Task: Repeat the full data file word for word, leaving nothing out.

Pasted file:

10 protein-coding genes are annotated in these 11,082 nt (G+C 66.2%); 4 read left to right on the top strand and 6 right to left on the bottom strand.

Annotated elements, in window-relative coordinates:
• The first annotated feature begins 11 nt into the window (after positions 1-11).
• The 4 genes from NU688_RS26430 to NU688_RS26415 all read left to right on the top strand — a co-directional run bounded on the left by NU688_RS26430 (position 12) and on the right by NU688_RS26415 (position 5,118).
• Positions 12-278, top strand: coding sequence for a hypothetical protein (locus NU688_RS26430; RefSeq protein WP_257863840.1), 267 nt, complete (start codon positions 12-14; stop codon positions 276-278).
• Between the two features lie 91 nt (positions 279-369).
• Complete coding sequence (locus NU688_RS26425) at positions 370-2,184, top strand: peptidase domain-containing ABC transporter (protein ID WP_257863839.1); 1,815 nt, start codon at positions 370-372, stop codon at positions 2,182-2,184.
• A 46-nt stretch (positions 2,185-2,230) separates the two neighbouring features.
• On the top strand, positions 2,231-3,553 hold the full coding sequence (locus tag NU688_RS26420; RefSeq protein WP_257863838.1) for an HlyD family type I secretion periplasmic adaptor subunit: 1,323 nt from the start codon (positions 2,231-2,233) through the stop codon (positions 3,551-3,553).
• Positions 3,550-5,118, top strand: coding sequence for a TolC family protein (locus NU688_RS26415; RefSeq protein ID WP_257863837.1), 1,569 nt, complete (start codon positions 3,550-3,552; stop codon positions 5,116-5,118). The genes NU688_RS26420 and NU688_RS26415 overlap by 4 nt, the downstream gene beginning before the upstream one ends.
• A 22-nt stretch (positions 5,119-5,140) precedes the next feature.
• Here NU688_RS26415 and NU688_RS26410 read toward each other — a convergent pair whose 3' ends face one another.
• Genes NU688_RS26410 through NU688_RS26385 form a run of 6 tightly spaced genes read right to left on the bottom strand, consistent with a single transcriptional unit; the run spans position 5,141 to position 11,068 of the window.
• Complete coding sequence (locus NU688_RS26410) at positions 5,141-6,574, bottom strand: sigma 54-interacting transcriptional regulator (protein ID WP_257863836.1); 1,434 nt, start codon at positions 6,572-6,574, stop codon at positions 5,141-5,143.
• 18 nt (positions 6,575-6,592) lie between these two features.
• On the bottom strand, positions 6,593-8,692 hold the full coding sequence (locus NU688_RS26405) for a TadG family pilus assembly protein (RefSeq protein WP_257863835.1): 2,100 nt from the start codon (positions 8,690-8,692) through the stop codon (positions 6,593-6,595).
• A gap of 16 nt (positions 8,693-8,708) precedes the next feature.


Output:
10 protein-coding genes are annotated in these 11,082 nt (G+C 66.2%); 4 read left to right on the top strand and 6 right to left on the bottom strand.

Annotated elements, in window-relative coordinates:
• The first annotated feature begins 11 nt into the window (after positions 1-11).
• The 4 genes from NU688_RS26430 to NU688_RS26415 all read left to right on the top strand — a co-directional run bounded on the left by NU688_RS26430 (position 12) and on the right by NU688_RS26415 (position 5,118).
• Positions 12-278, top strand: coding sequence for a hypothetical protein (locus NU688_RS26430; RefSeq protein WP_257863840.1), 267 nt, complete (start codon positions 12-14; stop codon positions 276-278).
• Between the two features lie 91 nt (positions 279-369).
• Complete coding sequence (locus NU688_RS26425) at positions 370-2,184, top strand: peptidase domain-containing ABC transporter (protein ID WP_257863839.1); 1,815 nt, start codon at positions 370-372, stop codon at positions 2,182-2,184.
• A 46-nt stretch (positions 2,185-2,230) separates the two neighbouring features.
• On the top strand, positions 2,231-3,553 hold the full coding sequence (locus tag NU688_RS26420; RefSeq protein WP_257863838.1) for an HlyD family type I secretion periplasmic adaptor subunit: 1,323 nt from the start codon (positions 2,231-2,233) through the stop codon (positions 3,551-3,553).
• Positions 3,550-5,118, top strand: coding sequence for a TolC family protein (locus NU688_RS26415; RefSeq protein ID WP_257863837.1), 1,569 nt, complete (start codon positions 3,550-3,552; stop codon positions 5,116-5,118). The genes NU688_RS26420 and NU688_RS26415 overlap by 4 nt, the downstream gene beginning before the upstream one ends.
• A 22-nt stretch (positions 5,119-5,140) precedes the next feature.
• Here NU688_RS26415 and NU688_RS26410 read toward each other — a convergent pair whose 3' ends face one another.
• Genes NU688_RS26410 through NU688_RS26385 form a run of 6 tightly spaced genes read right to left on the bottom strand, consistent with a single transcriptional unit; the run spans position 5,141 to position 11,068 of the window.
• Complete coding sequence (locus NU688_RS26410) at positions 5,141-6,574, bottom strand: sigma 54-interacting transcriptional regulator (protein ID WP_257863836.1); 1,434 nt, start codon at positions 6,572-6,574, stop codon at positions 5,141-5,143.
• 18 nt (positions 6,575-6,592) lie between these two features.
• On the bottom strand, positions 6,593-8,692 hold the full coding sequence (locus NU688_RS26405) for a TadG family pilus assembly protein (RefSeq protein WP_257863835.1): 2,100 nt from the start codon (positions 8,690-8,692) through the stop codon (positions 6,593-6,595).
• A gap of 16 nt (positions 8,693-8,708) precedes the next feature.